March 24th, 2017
New on the Solid State Storage website is a whitepaper from analysts Tom Coughlin of Coughlin Associates and Jim Handy of Objective Analysis which details what IT manager requirements are for storage performance. The paper examines how requirements have changed over a four-year period for a range of applications, including databases, online transaction processing, cloud and storage services, and scientific and engineering computing. Users disclose how many IOPS are needed, how much storage capacity is required, and what system bottlenecks prevent them for getting the performance they need.
You’ll want to read this report before signing up for a SNIA BrightTalk webcast at 2:00 pm ET/11:00 am PT on May 3, 2017 where Tom and Jim will discuss their research and provide answers to questions like:
- Does a certain application really need the performance of an SSD?
- How much should a performance SSD cost?
- What have other IT managers found to be the right balance of performance and cost?
Register for the “How Many IOPS? Users Share Their 2017 Storage Performance Needs” at https://www.brighttalk.com/webcast/663/252723
March 9th, 2017
The growing popularity of object-based storage has resulted in the development of Ethernet-connected storage devices, also referred to as IP-Based Drives, that support object interfaces, and in some cases the ability to run applications on the drives themselves. These scale-out storage nodes consist of relatively inexpensive drive-sized enclosures with IP network connectivity, CPU, memory and storage.
While inexpensive to deploy, these solutions require more management than a traditional drive. In order to simplify management of these drives, SNIA has developed and approved the release of the IP-Based Drive Management Specification. On April 20th, the SNIA Cloud Storage Initiative is hosting a live webcast, “Object Drives Now Have a Management Standard.” It will be a unique opportunity to learn about this specification from the authors who wrote it. In this webcast, we’ll discuss:
- Major components of the IP-Based Drive Management Standard
- How the standard leverages the DMTF Redfish management standard to manage IP-Based Drives
- The standard management interface for drives that are part of JBOD (Just A Bunch Of Disks) or JBOF (Just A Bunch Of Flash) enclosures
This standard allows drive management to scale to data centers and beyond, enabling high degrees of automation and software only management of data centers. Reserve your spot today to learn more and ask questions to the folks behind the spec. I hope to see you on April 20th.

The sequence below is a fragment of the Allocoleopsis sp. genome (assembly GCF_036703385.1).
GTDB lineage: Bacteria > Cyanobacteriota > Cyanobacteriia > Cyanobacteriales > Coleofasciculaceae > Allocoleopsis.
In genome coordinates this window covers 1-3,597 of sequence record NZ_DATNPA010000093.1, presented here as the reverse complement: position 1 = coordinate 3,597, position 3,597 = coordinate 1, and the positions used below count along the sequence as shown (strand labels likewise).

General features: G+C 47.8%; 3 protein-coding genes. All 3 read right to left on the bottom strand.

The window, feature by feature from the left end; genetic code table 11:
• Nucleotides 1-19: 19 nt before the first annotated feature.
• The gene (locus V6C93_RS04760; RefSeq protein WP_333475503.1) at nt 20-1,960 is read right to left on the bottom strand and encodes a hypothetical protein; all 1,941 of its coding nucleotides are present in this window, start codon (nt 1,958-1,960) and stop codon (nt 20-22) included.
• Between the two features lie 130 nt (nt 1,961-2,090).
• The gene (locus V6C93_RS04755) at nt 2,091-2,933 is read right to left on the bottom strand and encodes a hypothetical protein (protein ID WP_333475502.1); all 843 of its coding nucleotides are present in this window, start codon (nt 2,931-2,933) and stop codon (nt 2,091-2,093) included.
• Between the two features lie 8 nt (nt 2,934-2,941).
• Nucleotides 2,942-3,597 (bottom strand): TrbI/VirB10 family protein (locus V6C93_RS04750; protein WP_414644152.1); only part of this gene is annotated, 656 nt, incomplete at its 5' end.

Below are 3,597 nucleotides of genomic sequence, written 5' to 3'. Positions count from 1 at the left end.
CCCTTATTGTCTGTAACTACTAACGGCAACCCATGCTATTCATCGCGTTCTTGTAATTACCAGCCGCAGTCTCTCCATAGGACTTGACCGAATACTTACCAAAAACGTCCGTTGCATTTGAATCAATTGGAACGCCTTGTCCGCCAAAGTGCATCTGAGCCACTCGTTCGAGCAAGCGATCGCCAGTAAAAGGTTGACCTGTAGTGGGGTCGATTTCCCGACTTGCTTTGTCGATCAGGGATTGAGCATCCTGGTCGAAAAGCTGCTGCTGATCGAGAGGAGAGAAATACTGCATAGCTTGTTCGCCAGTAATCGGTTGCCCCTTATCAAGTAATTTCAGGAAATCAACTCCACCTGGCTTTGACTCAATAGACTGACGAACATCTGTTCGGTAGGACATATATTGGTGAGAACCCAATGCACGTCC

March 7th, 2017
What are the issues emerging for Hyperscalers and storage? Find out on March 10th when I’ll be presenting at Storage Field Day. The brainchild of Stephen Foskett, Storage Field Day brings together thought leaders to share information and opinions in a presentation and discussion format with a carefully selected delegate panel of independent bloggers, speakers, freelance writers, and other social media tech influencers.
As large enterprise customers take a queue from Hyperscalers like Google and Amazon and build their own storage systems using software defined storage and best-in-class commodity components, assembled in racks, a range of issues around drives, APIs and tail latency are emerging.
Join me on March 10th at 9:00 am PT via live stream to hear:
- Increasing attention to the fast growing Hyperscaler storage market by drive and SDS vendors
- Metrics for disk: IOPS, capacity, lower tail latency, security and lower TCO
- The importance of tail latency and tail latency remediation
- Current fractured approach of new features via RFP procurement does not scale
- The impact on the supply chain
- How the industry can respond to these technical requirements to promote adoption and standards for Hyperscaler storage
- Case study – large global bank goes Hyperscaler
And keep an eye on Twitter during Storage Field Days for what we hope will be a lively debate on the issues raised during this Hyperscaler storage presentation.
March 7th, 2017
New solid state storage technologies are forcing the industry to refine distinctions between networks and other types of system interconnects. The question on everyone’s mind is: when is it beneficial to use networks to access solid state storage, particularly persistent memory?
It’s not quite as simple as a “yes/no” answer. The answer to this question involves application, interconnect, memory technology and scalability factors that can be analyzed in the context of a latency budget.
On April 19th, Doug Voigt, Chair SNIA NVM Programming Model Technical Work Group, returns for a live SNIA Ethernet Storage Forum webcast, “Architectural Principles for Networked Solid State Storage Access – Part 2” where we will explore latency budgets for various types of solid state storage access. These can be used to determine which combinations of interconnects, technologies and scales are compatible with Load/Store instruction access and which are better suited to IO completion techniques such as polling or blocking.
In this webcast you’ll learn:
- Why latency is important in accessing solid state storage
- How to determine the appropriate use of networking in the context of a latency budget
- Do’s and don’ts for Load/Store access
This is a technical seminar built upon part 1 of this series. If you missed it, you can view it on demand at your convenience. It will give you a solid foundation on this topic, outlining key architectural principles that allow us to think about the application of networked solid state technologies more systematically.
I hope you will register today for the April 19th event. Doug and I will be on hand to answer questions on the spot.
February 27th, 2017